As if pregnancy wasn’t enough of a problem when it comes to women, weight gain and their thyroid, here’s yet another: Women have more thyroid problems than men simply because of breast tissue . Did you know that a woman’s breasts require almost as much iodine as the thyroid ?
So for women, iodine has to do double, or during pregnancy, even triple duty.
There’s even a condition named for this breast tissue iodine deficiency: Fibrocystic Breast Disease . Clinically, a woman with fibrocystic breast disease should be assumed to be thyroid deficient. It has also been reported that women with this specific iodine deficiency disease are also more likely to develop breast cancer than those that don’t.
Since men don’t have these problems, women are unfortunately the ones who are typically more prone to being iodine deficient.
I have some breakthrough news for those of you constantly fighting the “battle of the tummy bulges!”
You’ve read how a sluggish thyroid can be responsible for weight gain. Getting your thyroid up to speed is crucial in any serious weight-management program.
However, there are areas on the body where it seems no matter how much we diet, watch what we eat, work out and take the proper supplements, the fat just refuses to budge.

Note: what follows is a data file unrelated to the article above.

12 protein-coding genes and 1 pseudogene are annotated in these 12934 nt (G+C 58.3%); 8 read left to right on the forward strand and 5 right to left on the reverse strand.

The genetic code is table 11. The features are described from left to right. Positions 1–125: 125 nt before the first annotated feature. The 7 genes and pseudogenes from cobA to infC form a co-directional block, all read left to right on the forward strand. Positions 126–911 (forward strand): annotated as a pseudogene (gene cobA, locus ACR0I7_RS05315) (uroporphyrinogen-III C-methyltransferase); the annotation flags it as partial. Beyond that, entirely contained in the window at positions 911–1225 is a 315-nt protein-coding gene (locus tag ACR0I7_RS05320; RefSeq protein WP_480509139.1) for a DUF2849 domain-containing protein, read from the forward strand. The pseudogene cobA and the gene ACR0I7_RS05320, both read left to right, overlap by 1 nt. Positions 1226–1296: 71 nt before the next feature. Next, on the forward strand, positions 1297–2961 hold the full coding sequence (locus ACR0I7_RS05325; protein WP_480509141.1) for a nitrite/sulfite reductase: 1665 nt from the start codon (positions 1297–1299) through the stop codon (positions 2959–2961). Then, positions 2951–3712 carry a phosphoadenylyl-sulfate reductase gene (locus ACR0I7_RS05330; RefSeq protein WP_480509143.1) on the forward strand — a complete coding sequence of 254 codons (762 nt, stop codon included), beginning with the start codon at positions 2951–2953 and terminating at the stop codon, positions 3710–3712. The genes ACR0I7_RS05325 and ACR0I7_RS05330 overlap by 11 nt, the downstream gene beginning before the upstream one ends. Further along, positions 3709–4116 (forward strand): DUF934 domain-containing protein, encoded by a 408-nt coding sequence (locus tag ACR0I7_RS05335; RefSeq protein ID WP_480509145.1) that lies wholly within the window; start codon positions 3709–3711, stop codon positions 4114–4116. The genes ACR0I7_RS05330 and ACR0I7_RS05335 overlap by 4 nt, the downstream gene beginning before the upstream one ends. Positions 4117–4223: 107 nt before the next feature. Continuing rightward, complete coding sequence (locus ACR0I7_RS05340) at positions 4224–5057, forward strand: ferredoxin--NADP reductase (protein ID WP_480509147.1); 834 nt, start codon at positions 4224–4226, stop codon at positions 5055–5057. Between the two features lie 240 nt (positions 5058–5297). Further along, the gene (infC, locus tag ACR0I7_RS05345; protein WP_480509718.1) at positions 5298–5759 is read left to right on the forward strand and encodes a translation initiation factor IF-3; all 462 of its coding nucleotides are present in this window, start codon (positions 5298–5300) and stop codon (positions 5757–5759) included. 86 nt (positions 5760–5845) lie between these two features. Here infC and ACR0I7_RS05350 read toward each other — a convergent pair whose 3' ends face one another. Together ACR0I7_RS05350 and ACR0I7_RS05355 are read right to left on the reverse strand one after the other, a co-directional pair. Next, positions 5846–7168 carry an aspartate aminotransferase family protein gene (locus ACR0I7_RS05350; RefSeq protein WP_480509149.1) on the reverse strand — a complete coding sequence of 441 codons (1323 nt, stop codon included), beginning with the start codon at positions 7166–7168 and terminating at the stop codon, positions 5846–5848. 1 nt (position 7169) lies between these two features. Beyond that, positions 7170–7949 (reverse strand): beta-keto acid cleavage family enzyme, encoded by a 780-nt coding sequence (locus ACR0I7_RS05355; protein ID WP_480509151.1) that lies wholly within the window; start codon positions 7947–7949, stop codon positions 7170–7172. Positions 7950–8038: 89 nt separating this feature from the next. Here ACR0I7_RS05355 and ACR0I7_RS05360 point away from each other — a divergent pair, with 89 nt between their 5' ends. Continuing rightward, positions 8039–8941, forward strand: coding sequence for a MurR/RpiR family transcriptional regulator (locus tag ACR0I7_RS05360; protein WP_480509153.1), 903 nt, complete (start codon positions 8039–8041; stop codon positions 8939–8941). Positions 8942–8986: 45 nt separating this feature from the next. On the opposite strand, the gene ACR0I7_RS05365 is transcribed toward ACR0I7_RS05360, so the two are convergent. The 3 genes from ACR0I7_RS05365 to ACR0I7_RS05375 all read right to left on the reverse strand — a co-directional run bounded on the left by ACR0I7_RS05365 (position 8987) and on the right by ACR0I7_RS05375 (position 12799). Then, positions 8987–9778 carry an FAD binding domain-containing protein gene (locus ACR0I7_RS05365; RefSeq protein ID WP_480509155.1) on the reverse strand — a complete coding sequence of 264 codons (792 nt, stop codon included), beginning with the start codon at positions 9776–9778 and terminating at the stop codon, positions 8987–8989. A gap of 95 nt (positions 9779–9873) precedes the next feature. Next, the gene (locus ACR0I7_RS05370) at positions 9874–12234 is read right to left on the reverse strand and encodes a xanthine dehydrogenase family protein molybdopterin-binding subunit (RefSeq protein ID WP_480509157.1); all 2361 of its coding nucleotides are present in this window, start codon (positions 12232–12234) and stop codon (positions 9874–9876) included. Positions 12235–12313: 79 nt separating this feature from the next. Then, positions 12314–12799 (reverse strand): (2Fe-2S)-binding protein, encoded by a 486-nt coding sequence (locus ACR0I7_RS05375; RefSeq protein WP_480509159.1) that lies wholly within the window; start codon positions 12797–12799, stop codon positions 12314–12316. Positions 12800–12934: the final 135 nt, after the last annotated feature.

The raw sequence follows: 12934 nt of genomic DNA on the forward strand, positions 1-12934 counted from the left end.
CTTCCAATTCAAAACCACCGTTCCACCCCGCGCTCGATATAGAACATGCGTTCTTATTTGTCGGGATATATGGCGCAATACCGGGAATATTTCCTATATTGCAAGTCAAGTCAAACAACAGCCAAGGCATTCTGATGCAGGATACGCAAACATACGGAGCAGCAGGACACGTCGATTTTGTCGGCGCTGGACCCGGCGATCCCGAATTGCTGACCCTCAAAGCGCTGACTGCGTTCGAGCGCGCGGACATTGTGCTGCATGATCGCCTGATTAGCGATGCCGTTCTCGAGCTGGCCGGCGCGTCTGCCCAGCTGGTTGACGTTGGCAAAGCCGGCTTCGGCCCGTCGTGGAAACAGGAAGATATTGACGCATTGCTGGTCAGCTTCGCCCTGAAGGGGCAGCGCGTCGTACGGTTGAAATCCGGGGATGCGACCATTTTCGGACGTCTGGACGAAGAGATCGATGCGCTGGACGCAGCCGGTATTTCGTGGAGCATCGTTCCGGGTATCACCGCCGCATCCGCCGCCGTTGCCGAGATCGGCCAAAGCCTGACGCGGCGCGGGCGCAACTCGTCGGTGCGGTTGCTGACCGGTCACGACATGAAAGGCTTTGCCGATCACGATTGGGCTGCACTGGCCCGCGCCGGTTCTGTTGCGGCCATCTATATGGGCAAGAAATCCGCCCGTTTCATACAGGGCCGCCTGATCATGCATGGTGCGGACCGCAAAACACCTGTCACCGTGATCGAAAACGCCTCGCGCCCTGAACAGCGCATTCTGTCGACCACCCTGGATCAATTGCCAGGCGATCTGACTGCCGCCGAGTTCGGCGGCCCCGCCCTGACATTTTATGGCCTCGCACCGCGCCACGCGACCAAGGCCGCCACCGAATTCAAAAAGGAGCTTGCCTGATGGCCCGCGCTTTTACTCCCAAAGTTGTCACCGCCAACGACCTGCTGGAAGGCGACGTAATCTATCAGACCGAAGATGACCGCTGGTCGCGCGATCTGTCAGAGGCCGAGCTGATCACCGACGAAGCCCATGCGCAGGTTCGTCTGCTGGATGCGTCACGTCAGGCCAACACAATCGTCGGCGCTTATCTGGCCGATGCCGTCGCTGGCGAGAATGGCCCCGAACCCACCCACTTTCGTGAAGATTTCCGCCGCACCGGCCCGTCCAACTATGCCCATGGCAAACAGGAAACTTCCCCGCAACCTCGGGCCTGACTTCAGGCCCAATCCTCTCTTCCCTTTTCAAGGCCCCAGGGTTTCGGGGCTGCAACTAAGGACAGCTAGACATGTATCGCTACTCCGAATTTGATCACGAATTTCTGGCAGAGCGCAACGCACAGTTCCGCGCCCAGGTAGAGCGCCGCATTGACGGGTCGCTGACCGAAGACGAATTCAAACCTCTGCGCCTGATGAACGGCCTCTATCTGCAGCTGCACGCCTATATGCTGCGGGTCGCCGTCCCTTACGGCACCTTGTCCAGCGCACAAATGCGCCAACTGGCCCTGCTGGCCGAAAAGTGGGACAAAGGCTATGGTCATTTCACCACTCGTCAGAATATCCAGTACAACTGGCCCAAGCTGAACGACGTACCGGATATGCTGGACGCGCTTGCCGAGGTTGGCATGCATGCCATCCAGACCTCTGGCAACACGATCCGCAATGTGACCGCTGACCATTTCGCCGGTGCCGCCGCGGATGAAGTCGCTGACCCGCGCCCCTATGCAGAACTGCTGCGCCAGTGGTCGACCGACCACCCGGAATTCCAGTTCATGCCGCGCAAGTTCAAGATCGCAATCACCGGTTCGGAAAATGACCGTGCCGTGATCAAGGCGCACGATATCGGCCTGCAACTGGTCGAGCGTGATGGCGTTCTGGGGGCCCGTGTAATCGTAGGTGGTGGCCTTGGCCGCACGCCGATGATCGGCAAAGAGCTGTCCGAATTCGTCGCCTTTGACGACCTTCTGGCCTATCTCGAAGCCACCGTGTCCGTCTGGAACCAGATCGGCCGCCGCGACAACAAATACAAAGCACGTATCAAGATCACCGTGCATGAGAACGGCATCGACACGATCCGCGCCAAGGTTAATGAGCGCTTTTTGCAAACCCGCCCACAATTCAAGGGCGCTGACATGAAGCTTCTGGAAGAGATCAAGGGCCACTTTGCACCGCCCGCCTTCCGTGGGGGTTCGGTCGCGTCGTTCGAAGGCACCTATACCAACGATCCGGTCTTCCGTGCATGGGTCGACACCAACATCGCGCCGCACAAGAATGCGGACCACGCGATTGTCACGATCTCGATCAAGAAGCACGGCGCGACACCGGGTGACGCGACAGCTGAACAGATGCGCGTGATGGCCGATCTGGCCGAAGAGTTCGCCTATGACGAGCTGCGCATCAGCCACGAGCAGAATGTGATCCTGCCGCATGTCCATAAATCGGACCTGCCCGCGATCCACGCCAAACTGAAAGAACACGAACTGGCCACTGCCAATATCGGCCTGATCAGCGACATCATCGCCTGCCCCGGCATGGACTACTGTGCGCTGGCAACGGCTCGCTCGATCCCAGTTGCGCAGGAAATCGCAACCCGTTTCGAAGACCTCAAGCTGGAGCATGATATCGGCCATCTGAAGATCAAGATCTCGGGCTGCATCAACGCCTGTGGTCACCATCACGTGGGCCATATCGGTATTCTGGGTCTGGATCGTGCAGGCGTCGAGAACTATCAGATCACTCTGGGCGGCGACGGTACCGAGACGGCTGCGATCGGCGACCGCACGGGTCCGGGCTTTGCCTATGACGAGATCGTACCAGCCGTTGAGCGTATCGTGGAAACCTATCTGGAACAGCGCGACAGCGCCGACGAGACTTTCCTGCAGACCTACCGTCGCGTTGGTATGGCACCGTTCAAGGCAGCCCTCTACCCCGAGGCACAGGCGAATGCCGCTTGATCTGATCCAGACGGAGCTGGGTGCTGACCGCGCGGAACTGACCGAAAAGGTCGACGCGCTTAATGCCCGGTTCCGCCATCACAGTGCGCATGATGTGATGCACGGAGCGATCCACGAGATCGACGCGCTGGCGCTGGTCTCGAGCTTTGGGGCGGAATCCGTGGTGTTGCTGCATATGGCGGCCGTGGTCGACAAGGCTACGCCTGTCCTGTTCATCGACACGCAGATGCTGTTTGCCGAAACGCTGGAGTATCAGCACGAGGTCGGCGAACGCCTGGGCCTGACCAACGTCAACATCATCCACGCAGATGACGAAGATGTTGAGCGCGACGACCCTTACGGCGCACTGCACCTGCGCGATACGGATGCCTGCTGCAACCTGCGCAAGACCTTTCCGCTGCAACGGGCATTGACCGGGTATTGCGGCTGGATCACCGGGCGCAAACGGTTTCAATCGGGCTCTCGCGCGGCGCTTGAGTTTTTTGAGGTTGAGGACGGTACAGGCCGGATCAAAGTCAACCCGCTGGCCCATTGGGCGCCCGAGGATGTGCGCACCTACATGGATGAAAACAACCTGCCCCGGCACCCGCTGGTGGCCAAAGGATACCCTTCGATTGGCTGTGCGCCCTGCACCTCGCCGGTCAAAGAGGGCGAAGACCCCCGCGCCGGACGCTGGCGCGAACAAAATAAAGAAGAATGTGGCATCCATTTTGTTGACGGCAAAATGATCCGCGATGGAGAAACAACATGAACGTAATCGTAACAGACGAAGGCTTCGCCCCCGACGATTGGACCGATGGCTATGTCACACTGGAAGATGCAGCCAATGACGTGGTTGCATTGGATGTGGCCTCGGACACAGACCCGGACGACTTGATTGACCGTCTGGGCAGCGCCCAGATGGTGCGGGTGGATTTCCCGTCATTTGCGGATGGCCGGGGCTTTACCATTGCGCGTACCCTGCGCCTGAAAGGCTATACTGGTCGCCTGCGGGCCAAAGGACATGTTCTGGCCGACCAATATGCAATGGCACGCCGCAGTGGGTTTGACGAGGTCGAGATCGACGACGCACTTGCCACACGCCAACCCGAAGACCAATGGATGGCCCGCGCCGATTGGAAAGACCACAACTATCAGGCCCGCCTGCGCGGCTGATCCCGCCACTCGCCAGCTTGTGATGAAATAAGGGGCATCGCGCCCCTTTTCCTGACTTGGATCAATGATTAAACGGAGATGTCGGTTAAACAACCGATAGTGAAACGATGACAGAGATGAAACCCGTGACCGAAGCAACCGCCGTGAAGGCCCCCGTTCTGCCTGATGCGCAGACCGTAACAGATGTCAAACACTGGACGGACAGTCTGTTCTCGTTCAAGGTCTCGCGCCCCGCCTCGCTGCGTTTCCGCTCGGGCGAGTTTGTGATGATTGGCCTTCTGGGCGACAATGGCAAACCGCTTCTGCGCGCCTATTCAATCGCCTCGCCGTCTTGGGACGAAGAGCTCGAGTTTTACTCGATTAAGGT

The stomach and side obliques (love handles) are two such examples.
For whatever rhyme or reason, it looks like Mother Nature has taken some sort of wicked delight in making sure those “jelly-belly rolls” around our middle stay put.
I know this first-hand! Even after holding onto a nutritious diet, hitting the gym several times a week and leading a generally active, productive life, I still found it almost impossible to lose my love-handles. I definitely wasn’t the only person with this problem.
But here’s the good news … after months of research, I’ve come up with a unique, breakthrough supplement for directly targeting those stubborn, hard to displace abdominal fat reserves.
The secret lies with two little known bio-nutrients:
Therapy for hypothyroidism is monitored at approximately six week intervals until stable. During these visits, a blood sample is checked for TSH to determine if the appropriate amount of thyroid replacement is being given. The goal is to maintain the TSH within normal limits. Depending on the lab used, the absolute values may vary, but in general, a normal TSH range is between to /ml. Once stable, the TSH can be checked yearly. Over-treating hypothyroidism with excessive thyroid medication is potentially harmful and can cause problems with heart palpitations and blood pressure control and can also contribute to osteoporosis . Every effort should be made to keep the TSH within the normal range.